Is Independent Publishing Killing or Saving the Book Industry?
By Lorraine Devon Wilke on May 18, 2014
A reader with whom I've had occasion to debate various issues in the past said to me recently, "self-publishing is killing books." We were discussing the state of literature at the time and little did I know this arena of marketing was a bit of a trigger for him. As he carried on about amateur writers and "book covers that look like they were made by 6-year-olds with colored pencils and construction paper," it was clear he'd taken umbrage at that fact that, "everyone and their brother thinks they can write, now anyone can publish, and that leaves the market flooded with crap." (He's always been an indelicate sort.)
He wanted to know how I felt about this and since I am now one of those writers who's leapt into the self-publishing world (though we writers prefer the "independent publishing" world!), I decided to take him on, as he seemed to be unfairly painting all indie writers with the same cloth. But not only am I a self-published author, I am an avid, selective, and very judicious reader, so between those two points of view, I feel uniquely qualified to rebut his assertions.
Do I think self-publishing is killing books? In a word, NO. In fact, not only do I believe self-publishing isn't killing the book industry, I believe it's actually enlivened the marketplace, bringing a fresh, less structured, less filtered, more open life to the entire literary industry. And how has it done that?
By resuscitating moribund, outdated paradigms of just who who gets to publish, who gets to sell, and how one gets to buy those books. Until this recent industry shift, one that mirrors a previous and similar plate-shifting in the music business, the traditional publishing industry ran a tight show: it had its gatekeepers review and select what was ultimately an elite group of authors, who would then, hopefully, be vaulted to success by large, well-financed promotional campaigns. These companies controlled every aspect of their authors' books - their titles, their content, their marketing platforms; their rollout - and while this could be very advantageous for those select writers, it wasn't always. And it didn't include very many people.
Self-publishing, on the other hand, has pushed that literary paradigm aside and, instead, opened the doors to many talented writers who had, prior, been kept shuffling behind gates held tight by gatekeepers, who - by virtue of presumed supply and demand formulas, and, it seems, a somewhat limited perception of what should get published - refused them entrance. Sometimes kindly, sometimes not, and most times by simply ignoring them. Now, in the new world of independent publishing, those rejected writers, unbound from requiring "permission to proceed," have put their creative asses on the line to take the risks, and do the work, to share their books with the wider world. And that has done for readers and writers what the digital revolution in music did for bands, singer/songwriters, and the fans who listen to them. It democratized the process and gave power to the artists to provide the product, and the consumer to decide what succeeded by virtue of their personal choices. What has followed is the discovery of some incredible work.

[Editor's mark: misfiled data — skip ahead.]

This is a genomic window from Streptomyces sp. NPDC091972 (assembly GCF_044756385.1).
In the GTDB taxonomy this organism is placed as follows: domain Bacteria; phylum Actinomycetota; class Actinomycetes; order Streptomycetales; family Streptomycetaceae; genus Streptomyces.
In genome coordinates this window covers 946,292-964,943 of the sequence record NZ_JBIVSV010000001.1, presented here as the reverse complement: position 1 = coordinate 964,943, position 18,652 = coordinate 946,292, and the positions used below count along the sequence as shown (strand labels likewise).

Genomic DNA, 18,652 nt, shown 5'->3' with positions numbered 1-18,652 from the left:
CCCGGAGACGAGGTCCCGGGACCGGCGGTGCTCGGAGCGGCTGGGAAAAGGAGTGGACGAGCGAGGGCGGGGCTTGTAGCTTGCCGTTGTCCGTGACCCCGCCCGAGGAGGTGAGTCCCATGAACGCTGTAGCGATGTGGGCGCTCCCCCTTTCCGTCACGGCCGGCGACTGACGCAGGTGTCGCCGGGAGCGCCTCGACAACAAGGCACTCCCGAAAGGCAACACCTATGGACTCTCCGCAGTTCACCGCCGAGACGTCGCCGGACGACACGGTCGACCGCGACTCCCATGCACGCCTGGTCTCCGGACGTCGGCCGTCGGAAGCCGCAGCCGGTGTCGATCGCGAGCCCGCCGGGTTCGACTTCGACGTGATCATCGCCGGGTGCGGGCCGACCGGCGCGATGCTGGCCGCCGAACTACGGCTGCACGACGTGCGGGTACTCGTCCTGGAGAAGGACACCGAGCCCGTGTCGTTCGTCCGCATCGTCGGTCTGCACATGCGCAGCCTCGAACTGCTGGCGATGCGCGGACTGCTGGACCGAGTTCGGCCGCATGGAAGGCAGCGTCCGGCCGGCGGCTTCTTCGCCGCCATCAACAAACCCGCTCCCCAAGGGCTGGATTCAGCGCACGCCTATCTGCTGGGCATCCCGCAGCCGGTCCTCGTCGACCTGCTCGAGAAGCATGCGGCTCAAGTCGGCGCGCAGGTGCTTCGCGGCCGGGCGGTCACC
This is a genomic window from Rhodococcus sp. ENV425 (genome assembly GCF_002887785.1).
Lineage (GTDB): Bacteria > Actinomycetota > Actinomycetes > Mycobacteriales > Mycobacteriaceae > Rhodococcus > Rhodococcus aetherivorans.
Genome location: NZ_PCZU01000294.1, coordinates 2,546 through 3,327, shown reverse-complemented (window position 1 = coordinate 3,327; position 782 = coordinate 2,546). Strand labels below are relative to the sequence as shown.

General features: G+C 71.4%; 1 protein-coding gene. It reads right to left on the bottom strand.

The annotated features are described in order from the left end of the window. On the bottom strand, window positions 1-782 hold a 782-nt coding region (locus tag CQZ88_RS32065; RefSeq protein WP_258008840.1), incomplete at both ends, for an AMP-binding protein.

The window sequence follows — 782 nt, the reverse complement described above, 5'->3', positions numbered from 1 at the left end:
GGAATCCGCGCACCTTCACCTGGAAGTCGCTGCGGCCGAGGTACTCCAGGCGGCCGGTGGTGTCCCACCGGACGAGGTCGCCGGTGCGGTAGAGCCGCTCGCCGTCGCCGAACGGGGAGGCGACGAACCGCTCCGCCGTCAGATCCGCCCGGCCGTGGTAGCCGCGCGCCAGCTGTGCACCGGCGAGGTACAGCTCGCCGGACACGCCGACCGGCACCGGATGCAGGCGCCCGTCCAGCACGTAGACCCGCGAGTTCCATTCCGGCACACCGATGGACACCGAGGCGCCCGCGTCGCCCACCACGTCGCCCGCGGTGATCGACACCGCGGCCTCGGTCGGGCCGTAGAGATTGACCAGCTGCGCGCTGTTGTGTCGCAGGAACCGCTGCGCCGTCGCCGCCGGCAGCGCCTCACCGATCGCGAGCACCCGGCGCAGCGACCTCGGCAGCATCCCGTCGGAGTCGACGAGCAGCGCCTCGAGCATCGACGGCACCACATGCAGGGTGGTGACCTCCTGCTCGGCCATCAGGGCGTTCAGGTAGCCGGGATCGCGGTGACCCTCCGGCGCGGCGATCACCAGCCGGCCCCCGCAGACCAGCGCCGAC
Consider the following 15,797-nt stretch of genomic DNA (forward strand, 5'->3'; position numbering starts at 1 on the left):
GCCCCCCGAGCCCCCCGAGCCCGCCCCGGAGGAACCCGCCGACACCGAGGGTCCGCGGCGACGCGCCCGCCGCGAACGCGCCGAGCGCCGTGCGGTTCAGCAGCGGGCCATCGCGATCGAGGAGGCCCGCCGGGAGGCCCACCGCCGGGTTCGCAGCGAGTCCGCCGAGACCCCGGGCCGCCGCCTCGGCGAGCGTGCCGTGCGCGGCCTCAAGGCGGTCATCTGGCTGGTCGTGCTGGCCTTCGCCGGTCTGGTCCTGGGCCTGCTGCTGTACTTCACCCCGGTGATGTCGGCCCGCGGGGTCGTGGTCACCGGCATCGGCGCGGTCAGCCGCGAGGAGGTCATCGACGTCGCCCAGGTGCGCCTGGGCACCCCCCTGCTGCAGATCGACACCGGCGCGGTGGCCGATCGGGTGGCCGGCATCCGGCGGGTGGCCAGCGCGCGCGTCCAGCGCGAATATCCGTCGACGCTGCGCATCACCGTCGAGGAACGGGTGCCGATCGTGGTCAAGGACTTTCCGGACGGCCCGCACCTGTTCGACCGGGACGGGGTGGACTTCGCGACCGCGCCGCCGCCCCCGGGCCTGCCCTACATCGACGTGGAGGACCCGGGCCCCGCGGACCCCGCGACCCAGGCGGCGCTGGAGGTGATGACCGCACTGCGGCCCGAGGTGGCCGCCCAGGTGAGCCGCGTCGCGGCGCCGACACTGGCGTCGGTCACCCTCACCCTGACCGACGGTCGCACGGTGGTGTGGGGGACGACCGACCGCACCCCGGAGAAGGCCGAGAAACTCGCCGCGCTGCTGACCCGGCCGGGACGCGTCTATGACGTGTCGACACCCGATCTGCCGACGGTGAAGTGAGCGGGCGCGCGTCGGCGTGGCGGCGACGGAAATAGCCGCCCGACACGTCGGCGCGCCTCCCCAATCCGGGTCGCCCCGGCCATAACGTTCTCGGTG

Don't think it applies? Don't think there's that much undiscovered talent in the world of books? Wonder if the tsunami of self-published work has glutted the market with sub-par literature, as my friend asserts? Think the filters implemented by traditional publishers are necessary to pick the best and keep out the.... less best? Well, let's address these very valid concerns:
1. Don't think there's that much undiscovered talent in the world of books?
If you've ever watched The Voice, American Idol, or any of the many singing talent shows that populate our airwaves, you have to have noticed how, year after year, an unlimited supply of astonishingly talented vocalists have stepped up to the stage to be discovered. This year alone The Voice has featured so many outstanding singers it's impossible to honestly pick one over the other; a choice is made simply because those are the rules of the game. The point is, any of them are good enough to win; there is no shortage of talent out there in the great, undiscovered public. None. If it ever seemed there was, prior to the televised democratizing of the process, that's because the formula for "being discovered" and making it big as a recording artist was difficult and exclusive. Record labels had A & R people who had to, first, find you amongst the millions, then hear you, get you signed, and hope the record company did right by you. And those A & R people could only cover so much ground; they were limited in who and what they could sign, and the kind of money needed to break a star pre-digital-age was mind-boggling. Hence, very few artists were chosen. Now? In the digital age there are no limits, which means any of the authentically talented artists who were previously ignored, dismissed, or rejected are being found. Or are simply taking matters into their own hands and recording and marketing their own work.
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